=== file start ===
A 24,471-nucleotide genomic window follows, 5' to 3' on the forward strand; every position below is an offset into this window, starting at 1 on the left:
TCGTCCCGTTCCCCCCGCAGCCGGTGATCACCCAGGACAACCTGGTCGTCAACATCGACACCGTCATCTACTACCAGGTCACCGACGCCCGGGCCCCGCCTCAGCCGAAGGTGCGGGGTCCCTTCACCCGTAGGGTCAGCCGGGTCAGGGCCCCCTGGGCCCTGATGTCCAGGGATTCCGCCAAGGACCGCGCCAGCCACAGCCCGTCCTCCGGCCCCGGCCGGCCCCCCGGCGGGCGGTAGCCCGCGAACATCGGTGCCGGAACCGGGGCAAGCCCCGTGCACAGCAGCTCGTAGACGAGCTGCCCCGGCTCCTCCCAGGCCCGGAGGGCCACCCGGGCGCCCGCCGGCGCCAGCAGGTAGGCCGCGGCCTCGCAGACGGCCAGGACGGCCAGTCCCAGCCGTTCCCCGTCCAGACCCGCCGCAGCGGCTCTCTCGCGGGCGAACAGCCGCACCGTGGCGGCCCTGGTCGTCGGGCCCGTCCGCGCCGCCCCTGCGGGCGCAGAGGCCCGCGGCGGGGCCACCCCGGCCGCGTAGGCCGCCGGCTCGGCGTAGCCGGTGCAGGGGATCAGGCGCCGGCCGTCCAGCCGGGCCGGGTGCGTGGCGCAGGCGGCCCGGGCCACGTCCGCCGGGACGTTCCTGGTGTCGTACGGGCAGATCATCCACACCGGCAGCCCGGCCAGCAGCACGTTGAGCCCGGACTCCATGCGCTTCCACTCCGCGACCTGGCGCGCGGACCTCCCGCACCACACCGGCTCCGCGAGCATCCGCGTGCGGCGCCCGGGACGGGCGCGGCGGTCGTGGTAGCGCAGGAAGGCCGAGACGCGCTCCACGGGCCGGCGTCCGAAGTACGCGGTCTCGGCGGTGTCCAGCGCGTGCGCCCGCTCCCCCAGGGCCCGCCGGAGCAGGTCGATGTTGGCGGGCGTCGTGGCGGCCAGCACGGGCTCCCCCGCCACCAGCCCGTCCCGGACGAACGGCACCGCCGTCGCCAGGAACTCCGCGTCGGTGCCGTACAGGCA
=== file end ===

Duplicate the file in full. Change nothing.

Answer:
A 24,471-nucleotide genomic window follows, 5' to 3' on the forward strand; every position below is an offset into this window, starting at 1 on the left:
TCGTCCCGTTCCCCCCGCAGCCGGTGATCACCCAGGACAACCTGGTCGTCAACATCGACACCGTCATCTACTACCAGGTCACCGACGCCCGGGCCCCGCCTCAGCCGAAGGTGCGGGGTCCCTTCACCCGTAGGGTCAGCCGGGTCAGGGCCCCCTGGGCCCTGATGTCCAGGGATTCCGCCAAGGACCGCGCCAGCCACAGCCCGTCCTCCGGCCCCGGCCGGCCCCCCGGCGGGCGGTAGCCCGCGAACATCGGTGCCGGAACCGGGGCAAGCCCCGTGCACAGCAGCTCGTAGACGAGCTGCCCCGGCTCCTCCCAGGCCCGGAGGGCCACCCGGGCGCCCGCCGGCGCCAGCAGGTAGGCCGCGGCCTCGCAGACGGCCAGGACGGCCAGTCCCAGCCGTTCCCCGTCCAGACCCGCCGCAGCGGCTCTCTCGCGGGCGAACAGCCGCACCGTGGCGGCCCTGGTCGTCGGGCCCGTCCGCGCCGCCCCTGCGGGCGCAGAGGCCCGCGGCGGGGCCACCCCGGCCGCGTAGGCCGCCGGCTCGGCGTAGCCGGTGCAGGGGATCAGGCGCCGGCCGTCCAGCCGGGCCGGGTGCGTGGCGCAGGCGGCCCGGGCCACGTCCGCCGGGACGTTCCTGGTGTCGTACGGGCAGATCATCCACACCGGCAGCCCGGCCAGCAGCACGTTGAGCCCGGACTCCATGCGCTTCCACTCCGCGACCTGGCGCGCGGACCTCCCGCACCACACCGGCTCCGCGAGCATCCGCGTGCGGCGCCCGGGACGGGCGCGGCGGTCGTGGTAGCGCAGGAAGGCCGAGACGCGCTCCACGGGCCGGCGTCCGAAGTACGCGGTCTCGGCGGTGTCCAGCGCGTGCGCCCGCTCCCCCAGGGCCCGCCGGAGCAGGTCGATGTTGGCGGGCGTCGTGGCGGCCAGCACGGGCTCCCCCGCCACCAGCCCGTCCCGGACGAACGGCACCGCCGTCGCCAGGAACTCCGCGTCGGTGCCGTACAGGCA